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Public Broadcasting Funded for Fiscal Year 2014

CPB Funding Trendlines from 2005 to 2014
CPB Funding Trendlines from 2005 to 2014. 2012 through 2014 represented a base funding of $445 million each year for the Corporation of Public Broadcasting

On Saturday, the President signed into law the consolidated fiscal year (FY) 2012 appropriations bill, which provides funding for the Corporation for Public Broadcasting (CPB).

For listeners and friends of St. Louis Public Radio, this is very good news because it means that Congress has provided important two-year advance funding for public radio and television totaling $445 million for Fiscal Year 2014.

This is our base funding and will mark the third year in a row that CPB will receive this amount. The adjacent chart shows the funding trend for CPB over the last ten years.

For public broadcasting to maintain a level-funded two-year advance appropriation in the face of widespread budget cuts across the government is a big victory and a recognition that many in Congress value the contribution public media makes to this country.

In addition, the law provides for funding two-years in advance and is the most important part of the firewall that protects public media’s independence.
Unfortunately, the bill provides no digital funding for public broadcasting.

In our current fiscal year, St. Louis Public Radio will receive more than $428,000 in federal funding, which accounts for less than eight percent of our operating budget. We use the majority of our federal funds to support our local programming efforts, including our broadcasts of the St. Louis Symphony.

The loss in digital funding coupled with the elimination earlier this year of the Public Telecommunications Facilities Program (PTFP) means that public broadcasting is not immune to funding cuts. The digital funding for CPB and the PTFP program have both provided millions of dollars in important infrastructure improvements for public broadcasters over the years including helping St. Louis Public Radio upgrade its transmitter for HD Radio and providing a back-up generator for the station at our transmitter site.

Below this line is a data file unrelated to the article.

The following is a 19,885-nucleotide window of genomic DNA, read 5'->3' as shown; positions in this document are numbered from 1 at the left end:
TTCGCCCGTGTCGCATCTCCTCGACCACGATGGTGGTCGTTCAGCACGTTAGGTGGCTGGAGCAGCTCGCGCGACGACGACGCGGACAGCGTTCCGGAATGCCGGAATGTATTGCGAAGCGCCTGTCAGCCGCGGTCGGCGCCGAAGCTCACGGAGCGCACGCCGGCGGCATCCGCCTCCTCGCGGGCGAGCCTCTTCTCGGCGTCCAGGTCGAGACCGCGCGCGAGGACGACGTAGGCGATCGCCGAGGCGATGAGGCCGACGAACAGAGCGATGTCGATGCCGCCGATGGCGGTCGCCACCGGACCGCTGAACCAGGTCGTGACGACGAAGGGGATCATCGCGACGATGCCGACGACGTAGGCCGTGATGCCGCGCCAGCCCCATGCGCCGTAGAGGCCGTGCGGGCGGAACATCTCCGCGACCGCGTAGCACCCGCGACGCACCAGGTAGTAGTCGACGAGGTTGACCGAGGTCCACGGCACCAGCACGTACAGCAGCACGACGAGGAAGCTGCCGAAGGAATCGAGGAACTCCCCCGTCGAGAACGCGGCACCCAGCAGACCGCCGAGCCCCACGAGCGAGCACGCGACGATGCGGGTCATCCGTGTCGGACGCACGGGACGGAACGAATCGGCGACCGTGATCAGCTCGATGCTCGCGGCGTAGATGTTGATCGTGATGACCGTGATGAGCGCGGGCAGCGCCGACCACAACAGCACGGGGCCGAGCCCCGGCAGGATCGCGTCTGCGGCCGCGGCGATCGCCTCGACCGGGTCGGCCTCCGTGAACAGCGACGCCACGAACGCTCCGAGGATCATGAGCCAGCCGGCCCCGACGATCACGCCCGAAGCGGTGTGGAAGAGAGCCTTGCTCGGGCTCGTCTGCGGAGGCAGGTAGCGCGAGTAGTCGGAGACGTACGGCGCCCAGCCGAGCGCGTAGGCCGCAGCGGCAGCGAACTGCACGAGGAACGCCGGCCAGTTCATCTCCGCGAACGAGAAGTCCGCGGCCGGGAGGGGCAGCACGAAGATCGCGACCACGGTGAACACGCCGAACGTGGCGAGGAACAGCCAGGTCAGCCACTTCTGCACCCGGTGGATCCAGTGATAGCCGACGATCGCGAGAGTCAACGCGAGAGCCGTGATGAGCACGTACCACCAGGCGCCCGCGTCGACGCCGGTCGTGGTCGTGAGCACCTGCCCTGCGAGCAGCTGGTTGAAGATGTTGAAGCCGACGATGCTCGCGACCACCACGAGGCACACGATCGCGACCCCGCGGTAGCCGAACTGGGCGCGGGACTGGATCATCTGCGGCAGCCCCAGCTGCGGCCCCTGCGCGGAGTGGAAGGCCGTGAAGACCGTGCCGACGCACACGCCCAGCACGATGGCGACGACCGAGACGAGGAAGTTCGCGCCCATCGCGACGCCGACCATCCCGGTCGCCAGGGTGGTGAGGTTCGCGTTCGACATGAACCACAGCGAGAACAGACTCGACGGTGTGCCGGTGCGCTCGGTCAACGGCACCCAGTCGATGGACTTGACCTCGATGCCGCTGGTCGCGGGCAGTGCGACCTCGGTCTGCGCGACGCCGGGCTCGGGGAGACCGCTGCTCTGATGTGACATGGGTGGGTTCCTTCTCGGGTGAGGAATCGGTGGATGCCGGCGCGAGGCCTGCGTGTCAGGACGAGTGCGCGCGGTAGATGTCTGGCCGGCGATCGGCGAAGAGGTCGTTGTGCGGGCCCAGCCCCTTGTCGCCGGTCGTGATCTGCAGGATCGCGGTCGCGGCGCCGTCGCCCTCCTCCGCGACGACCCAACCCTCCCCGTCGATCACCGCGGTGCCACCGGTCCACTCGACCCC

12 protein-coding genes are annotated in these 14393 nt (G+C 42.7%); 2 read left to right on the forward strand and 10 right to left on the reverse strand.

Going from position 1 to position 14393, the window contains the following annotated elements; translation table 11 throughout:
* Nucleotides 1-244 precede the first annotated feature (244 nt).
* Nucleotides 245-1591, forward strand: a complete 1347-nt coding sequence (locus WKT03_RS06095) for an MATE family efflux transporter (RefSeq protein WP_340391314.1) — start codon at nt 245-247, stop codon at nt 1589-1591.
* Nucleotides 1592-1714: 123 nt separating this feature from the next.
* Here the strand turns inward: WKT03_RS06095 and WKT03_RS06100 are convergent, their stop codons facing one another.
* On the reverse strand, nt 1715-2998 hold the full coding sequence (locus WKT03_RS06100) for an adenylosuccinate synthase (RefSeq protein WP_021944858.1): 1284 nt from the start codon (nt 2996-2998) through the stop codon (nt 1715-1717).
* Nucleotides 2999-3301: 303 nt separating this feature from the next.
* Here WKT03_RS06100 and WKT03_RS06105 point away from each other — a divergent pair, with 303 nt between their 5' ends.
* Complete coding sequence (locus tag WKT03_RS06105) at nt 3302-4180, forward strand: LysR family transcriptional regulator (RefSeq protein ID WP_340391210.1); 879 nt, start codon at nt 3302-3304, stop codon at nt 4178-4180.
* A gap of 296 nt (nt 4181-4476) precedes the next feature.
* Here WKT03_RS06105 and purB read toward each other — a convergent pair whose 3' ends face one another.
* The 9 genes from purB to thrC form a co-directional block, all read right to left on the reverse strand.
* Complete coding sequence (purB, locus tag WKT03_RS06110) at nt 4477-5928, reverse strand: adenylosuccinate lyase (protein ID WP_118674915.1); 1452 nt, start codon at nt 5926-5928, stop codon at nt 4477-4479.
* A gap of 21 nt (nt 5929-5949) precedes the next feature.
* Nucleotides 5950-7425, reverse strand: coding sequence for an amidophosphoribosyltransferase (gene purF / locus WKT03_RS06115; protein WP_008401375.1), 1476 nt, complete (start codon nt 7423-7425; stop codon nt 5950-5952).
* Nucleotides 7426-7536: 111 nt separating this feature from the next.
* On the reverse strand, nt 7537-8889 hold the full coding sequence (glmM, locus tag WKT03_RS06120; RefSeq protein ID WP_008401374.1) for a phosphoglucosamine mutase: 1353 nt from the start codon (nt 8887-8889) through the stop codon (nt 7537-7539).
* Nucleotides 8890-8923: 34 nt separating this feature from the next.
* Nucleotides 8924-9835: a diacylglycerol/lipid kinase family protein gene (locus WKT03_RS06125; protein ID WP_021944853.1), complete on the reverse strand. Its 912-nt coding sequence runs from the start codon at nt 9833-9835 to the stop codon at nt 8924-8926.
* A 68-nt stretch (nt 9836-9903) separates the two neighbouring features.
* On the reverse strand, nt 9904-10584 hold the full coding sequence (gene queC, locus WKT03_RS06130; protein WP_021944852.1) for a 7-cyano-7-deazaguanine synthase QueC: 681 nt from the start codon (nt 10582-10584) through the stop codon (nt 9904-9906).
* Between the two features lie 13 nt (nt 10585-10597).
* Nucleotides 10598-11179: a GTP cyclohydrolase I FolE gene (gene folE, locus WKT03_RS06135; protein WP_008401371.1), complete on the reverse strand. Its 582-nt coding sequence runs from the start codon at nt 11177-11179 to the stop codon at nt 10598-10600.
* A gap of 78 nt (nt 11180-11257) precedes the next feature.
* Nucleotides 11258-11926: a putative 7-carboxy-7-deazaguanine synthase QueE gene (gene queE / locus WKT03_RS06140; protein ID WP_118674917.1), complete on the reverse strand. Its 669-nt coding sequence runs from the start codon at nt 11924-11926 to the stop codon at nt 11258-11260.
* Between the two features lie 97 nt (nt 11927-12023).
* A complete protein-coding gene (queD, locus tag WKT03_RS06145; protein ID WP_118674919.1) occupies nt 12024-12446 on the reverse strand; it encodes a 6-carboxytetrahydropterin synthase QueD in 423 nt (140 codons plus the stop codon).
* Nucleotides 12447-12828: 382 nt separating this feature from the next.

In addition, state funding for public media has dropped significantly over the last four years due to the economic challenges facing state governments across the U.S. From fiscal 2008 through 2012, public broadcasting stations in 24 states have lost a total of $85 million in financial support from state governments, according to a study released last week by Free Press, a progressive media-reform group.

The report, On the Chopping Block: State Budget Battles and the Future of Public Media, compares the reductions in states’ general ledger funds with huge cuts imposed on pubcasters over four years.

As the FY 2012 process concludes, work in Congress will begin after the holidays on FY 2013 funding requests, which become even more complicated with across-the-board cuts resulting from the lack of a deficit-reduction deal by the congressional “super committee” earlier this fall.

Public broadcasting represents a little more than one-hundredth of one percent of the federal budget. Public broadcasting costs about $1.35 per citizen per year in America, a tiny percentage of comparable figures, among them $31.13 in Canada, $67.34 in Japan, and $85.52 in Great Britain. These funds leverage significant local support from communities across the country.

For more information on the importance of federal funding for public broadcasting, visit the 170 Million Americans website.

Tim Eby was the General Manager of St. Louis Public Radio from January of 2009 to September of 2020.

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